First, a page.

Reduce Food Waste and Hunger

Target: Dewey Phillip “Phil” Bryant, Governor of Mississippi

Goal: Halt and reverse the trend of food waste prevalent in the U.S. state of Mississippi.

According to a 2016 report from The Huffington Post, Mississippi wastes more food than any other U.S. state in terms of both groceries and restaurant meals wasted — 14 percent of all groceries and 11.6 percent of restaurant meals, respectively. Ironically, Mississippi also has one of the highest rates of hunger the United States, with almost one in four Mississippians having too little to eat. Thus, closing Mississippi’s “hunger gap,” in part, requires the state to reverse its trend of food waste.

Potential solutions include a greater focus, on the part of the state’s government and people, to refrain from purchasing unnecessarily large amounts of food; to compost or donate unused food, instead of throwing it away; and to promote food recovery programs which re-purpose food from grocers and farms that would otherwise be disposed of at the source. So-called “ugly” food — food that is perfectly edible but is undesirable because of its appearance — should also be recovered by grocers rather than tossed away.

Sell-by labels can also be retooled to reflect food safety more honestly. ReFED (short for “Rethink Food Waste”), an organization dedicated to reducing food waste, notes that “Twenty states and the District of Columbia prohibit or restrict sale or donation of food products once the [sell-by] date has passed, even when such foods are still healthy and safe to consume. These state laws also vary widely.”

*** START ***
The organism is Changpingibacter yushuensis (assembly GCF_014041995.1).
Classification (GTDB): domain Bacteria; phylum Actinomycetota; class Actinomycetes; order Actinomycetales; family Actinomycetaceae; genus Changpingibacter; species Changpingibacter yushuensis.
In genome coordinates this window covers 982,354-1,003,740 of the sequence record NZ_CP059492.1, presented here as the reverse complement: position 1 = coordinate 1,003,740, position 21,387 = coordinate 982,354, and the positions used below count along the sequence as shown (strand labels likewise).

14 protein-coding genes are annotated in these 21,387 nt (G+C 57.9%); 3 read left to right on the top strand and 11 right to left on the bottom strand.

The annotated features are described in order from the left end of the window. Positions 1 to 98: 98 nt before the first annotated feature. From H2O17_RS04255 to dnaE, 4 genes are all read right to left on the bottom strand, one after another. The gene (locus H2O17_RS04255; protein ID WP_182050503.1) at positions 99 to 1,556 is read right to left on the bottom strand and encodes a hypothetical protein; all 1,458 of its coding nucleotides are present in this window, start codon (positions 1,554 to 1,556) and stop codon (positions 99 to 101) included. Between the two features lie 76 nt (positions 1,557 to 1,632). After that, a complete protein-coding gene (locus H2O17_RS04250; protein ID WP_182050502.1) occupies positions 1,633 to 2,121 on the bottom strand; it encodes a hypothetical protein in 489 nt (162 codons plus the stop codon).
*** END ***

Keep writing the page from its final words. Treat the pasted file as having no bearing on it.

Food waste, aside from aggravating hunger, also contributes to environmental destruction through greenhouse gas emissions, with methane produced from rotting food seeping out of landfills across the region. Sign below to take action against food waste and hunger in Mississippi.


Dear Governor Byrant,

Please pressure your state government to install stronger anti-waste policies regarding food waste and recovery. Mississippi wastes more food than any state while also experiencing more hunger than any state; therefore, ending hunger relies on recovering perfectly safe and healthy food from being sent to landfills, where it rots and emits dangerous methane into the atmosphere.

Potential solutions include retooling sell-by dates, salvaging so-called “ugly” foods, encouraging composting and food donation, encouraging mindful shopping practices (so that consumers do not buy more food than they actually need or can consume before spoilage occurs), and promoting food recovery programs which collect unsold food at the source (from either grocers or farms).


[Your Name Here]

Photo credit: Susanne Kauz

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  1. Kathryn Irby says:

    Keep in mind that some of the most impoverished Americans reside in the Delta!!! Stop this wasteful practice NOW!

  2. Food like banana peels could be given to the zoos. My piggies love all that extra food. Stop wasting!

  3. Darlene Avery says:

    Please find these monsters guilty and sentence them to the maximum jail sentence allowed. Longer if possible. These subhumans are vile and depraved and caused unbelievable torture, pain and death for these defenceless, innocent dogs. In my opinion they should never, ever be free.

  4. Darlene Avery says:

    Sorry this has been posted to the wrong site.

  5. Lisa Zarafonetis says:

    Signed & Shared❗️?

  6. Gen Lovyet Agustsson says:

    do the same thing with france!


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